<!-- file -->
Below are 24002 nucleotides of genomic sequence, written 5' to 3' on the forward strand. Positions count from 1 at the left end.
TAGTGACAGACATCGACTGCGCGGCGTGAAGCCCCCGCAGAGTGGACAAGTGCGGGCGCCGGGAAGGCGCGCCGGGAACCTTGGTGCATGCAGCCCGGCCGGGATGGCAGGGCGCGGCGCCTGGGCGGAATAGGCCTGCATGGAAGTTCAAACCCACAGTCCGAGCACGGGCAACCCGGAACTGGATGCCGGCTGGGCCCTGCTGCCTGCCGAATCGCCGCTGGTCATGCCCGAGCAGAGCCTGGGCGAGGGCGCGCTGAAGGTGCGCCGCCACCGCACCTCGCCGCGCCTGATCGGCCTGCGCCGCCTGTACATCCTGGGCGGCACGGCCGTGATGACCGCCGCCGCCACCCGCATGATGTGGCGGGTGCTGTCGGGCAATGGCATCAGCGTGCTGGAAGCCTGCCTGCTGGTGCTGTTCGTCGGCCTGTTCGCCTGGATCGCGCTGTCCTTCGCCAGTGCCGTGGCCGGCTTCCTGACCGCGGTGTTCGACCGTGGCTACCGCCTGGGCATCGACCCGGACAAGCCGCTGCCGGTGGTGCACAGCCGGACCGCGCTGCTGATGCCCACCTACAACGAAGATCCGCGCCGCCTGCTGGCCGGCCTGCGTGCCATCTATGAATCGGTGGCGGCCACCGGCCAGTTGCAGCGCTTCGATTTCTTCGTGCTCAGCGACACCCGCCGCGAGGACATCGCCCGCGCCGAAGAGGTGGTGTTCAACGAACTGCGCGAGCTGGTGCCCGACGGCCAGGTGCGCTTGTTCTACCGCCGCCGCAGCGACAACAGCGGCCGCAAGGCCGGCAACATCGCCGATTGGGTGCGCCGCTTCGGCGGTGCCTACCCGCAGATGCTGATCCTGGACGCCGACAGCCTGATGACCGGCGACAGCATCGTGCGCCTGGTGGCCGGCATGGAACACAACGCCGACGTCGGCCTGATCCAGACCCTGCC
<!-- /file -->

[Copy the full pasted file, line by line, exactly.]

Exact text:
Below are 24002 nucleotides of genomic sequence, written 5' to 3' on the forward strand. Positions count from 1 at the left end.
TAGTGACAGACATCGACTGCGCGGCGTGAAGCCCCCGCAGAGTGGACAAGTGCGGGCGCCGGGAAGGCGCGCCGGGAACCTTGGTGCATGCAGCCCGGCCGGGATGGCAGGGCGCGGCGCCTGGGCGGAATAGGCCTGCATGGAAGTTCAAACCCACAGTCCGAGCACGGGCAACCCGGAACTGGATGCCGGCTGGGCCCTGCTGCCTGCCGAATCGCCGCTGGTCATGCCCGAGCAGAGCCTGGGCGAGGGCGCGCTGAAGGTGCGCCGCCACCGCACCTCGCCGCGCCTGATCGGCCTGCGCCGCCTGTACATCCTGGGCGGCACGGCCGTGATGACCGCCGCCGCCACCCGCATGATGTGGCGGGTGCTGTCGGGCAATGGCATCAGCGTGCTGGAAGCCTGCCTGCTGGTGCTGTTCGTCGGCCTGTTCGCCTGGATCGCGCTGTCCTTCGCCAGTGCCGTGGCCGGCTTCCTGACCGCGGTGTTCGACCGTGGCTACCGCCTGGGCATCGACCCGGACAAGCCGCTGCCGGTGGTGCACAGCCGGACCGCGCTGCTGATGCCCACCTACAACGAAGATCCGCGCCGCCTGCTGGCCGGCCTGCGTGCCATCTATGAATCGGTGGCGGCCACCGGCCAGTTGCAGCGCTTCGATTTCTTCGTGCTCAGCGACACCCGCCGCGAGGACATCGCCCGCGCCGAAGAGGTGGTGTTCAACGAACTGCGCGAGCTGGTGCCCGACGGCCAGGTGCGCTTGTTCTACCGCCGCCGCAGCGACAACAGCGGCCGCAAGGCCGGCAACATCGCCGATTGGGTGCGCCGCTTCGGCGGTGCCTACCCGCAGATGCTGATCCTGGACGCCGACAGCCTGATGACCGGCGACAGCATCGTGCGCCTGGTGGCCGGCATGGAACACAACGCCGACGTCGGCCTGATCCAGACCCTGCC